To Refuse the Mark: Racial Criminalization and Twenty Years of Struggle to Ban the Box.

AuthorBurch, Melissa


In 2003, formerly incarcerated organizers convened in Oakland, California, to develop a political strategy to challenge the discrimination associated with having a criminal record. The emerging Ban the Box campaign swept the nation, removing the question, "have you ever been convicted" from applications for employment in more than 150 cities and counties and 37 states. However, employers still regularly exclude people with convictions and the underlying ideological struggle over the legitimacy of criminal records within a fundamentally unjust criminal legal system is far from resolved. This essay revisits the contested struggle to Ban the Box in Los Angeles County from 2004-2006 in order to redraw attention to the stakes for formerly incarcerated organizers, who, in asking for a foot in the door, were demanding redress for decades of targeted criminalization. By revisiting the deep contestations at the heart of the struggle, the essay invites reflection on the gap that often exists between what people want and what can be achieved through policy reform.


"DO YOU WANT TO WRAP IT UP PLEASE?" REQUESTED THE SUPERVISOR, his tone flat. The little red light was blinking. Her two minutes were up. An ankle-length, gold and black leopard-print dress, her hair wrapped in a matching piece of fabric--together with the V-shaped choker--conjured the image of a powerful African queen. Carved woodcuts of the continent, painted black, dangled from her earlobes as she spoke. Susan Burton was almost shouting now: "Two years ago, one of my nephews was in the Department of Children and Family Services' care. Because of my criminal record--because of what I did 15 years ago--I could not get my nephew out of the system."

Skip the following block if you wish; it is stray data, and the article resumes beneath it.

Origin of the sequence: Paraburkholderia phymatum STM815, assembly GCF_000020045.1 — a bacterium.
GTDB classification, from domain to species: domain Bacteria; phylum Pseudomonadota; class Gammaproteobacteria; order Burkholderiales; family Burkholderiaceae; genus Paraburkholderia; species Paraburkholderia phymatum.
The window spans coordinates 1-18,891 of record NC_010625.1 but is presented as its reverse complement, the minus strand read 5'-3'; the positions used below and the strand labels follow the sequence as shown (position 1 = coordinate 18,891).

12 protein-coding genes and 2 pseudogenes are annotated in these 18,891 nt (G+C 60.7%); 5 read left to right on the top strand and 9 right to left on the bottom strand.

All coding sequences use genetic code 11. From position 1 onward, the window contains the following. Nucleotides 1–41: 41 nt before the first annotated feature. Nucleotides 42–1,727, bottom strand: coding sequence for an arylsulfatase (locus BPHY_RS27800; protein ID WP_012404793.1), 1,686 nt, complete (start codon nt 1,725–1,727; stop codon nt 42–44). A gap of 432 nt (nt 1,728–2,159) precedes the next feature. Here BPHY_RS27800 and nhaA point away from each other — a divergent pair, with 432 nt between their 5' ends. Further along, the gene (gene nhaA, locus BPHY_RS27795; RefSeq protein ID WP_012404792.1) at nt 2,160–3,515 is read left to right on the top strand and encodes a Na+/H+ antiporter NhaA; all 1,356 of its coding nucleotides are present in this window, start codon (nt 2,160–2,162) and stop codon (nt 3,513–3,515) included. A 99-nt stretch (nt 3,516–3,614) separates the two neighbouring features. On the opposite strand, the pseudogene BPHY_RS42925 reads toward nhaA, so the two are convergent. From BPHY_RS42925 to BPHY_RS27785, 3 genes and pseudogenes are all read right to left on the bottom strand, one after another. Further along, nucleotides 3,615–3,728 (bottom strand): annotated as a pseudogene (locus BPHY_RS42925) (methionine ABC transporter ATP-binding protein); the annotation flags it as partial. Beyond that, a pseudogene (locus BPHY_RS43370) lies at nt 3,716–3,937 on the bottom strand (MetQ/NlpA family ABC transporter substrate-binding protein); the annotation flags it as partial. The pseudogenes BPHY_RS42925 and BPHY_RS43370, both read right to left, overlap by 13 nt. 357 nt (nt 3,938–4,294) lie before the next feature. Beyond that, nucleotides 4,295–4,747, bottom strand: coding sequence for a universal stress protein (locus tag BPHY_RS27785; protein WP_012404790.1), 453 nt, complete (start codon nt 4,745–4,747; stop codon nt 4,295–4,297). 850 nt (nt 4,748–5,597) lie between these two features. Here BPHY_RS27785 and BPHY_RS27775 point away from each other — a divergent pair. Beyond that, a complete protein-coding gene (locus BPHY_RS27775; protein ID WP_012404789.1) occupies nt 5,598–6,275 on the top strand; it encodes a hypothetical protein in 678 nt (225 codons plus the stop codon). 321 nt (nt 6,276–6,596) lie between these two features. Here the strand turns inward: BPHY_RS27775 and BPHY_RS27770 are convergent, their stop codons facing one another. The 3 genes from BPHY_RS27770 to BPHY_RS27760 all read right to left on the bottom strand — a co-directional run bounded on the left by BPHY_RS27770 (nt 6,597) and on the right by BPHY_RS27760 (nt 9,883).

Two minutes were hardly enough time to explain the impact of fifteen years spent in prison and the lifelong barriers that had resulted from the mark of a criminal record. "Since then, I've went back to college. I've gotten a Certificate of Rehabilitation. I've helped two hundred women transition out of prison. I've worked really hard, incredibly hard, to be accountable and in good standing. So I would implore you to support and vote 'yes' for the resolution to reposition the box." This time, the audience complied with the supervisor's rule: "No applause," he had instructed them earlier, slamming the gavel three times, "if you want to express yourself, just wave your hands."

Susan was one of the area's leaders for the national Ban the Box reform movement, an initiative seeking to remove barriers to employment, housing, education, and social services for people with criminal records. Seated behind her were nearly two hundred other supporters who had shown up to be counted that November morning in 2006 at the Los Angeles County Board of Supervisors' weekly meeting. Most of them had a criminal record. Many were unemployed, some had jobs, and some, like Susan, had gotten around the discrimination by finding ways to employ themselves. There to bolster their cause were also dozens of advocates from prominent nonprofits, several state representatives, one member of Congress, one city councilor, and a handful of other leaders of All of Us or None, the former prisoner-led political organization that had initiated the Ban the Box movement. They wanted the question "Have you ever been convicted of a felony or misdemeanor?" removed from County of Los Angeles employment applications.

Ban the Box was conceived in 2003 by All of Us or None members in California who had convened at the Center for Third World Organizing in Oakland, and later with members from across the United States who participated in Critical Resistance South, Beyond the Prison Industrial Complex, a conference of nearly 2,000 activists, scholars, and community members coming together to strategize an end to the use of policing and prisons as a response to social problems. Collectively, All of Us or None had decided that among the many barriers they faced as formerly incarcerated people, the first issue to be tackled was employment discrimination. They would begin their campaign in Oakland, where many of their members were concentrated.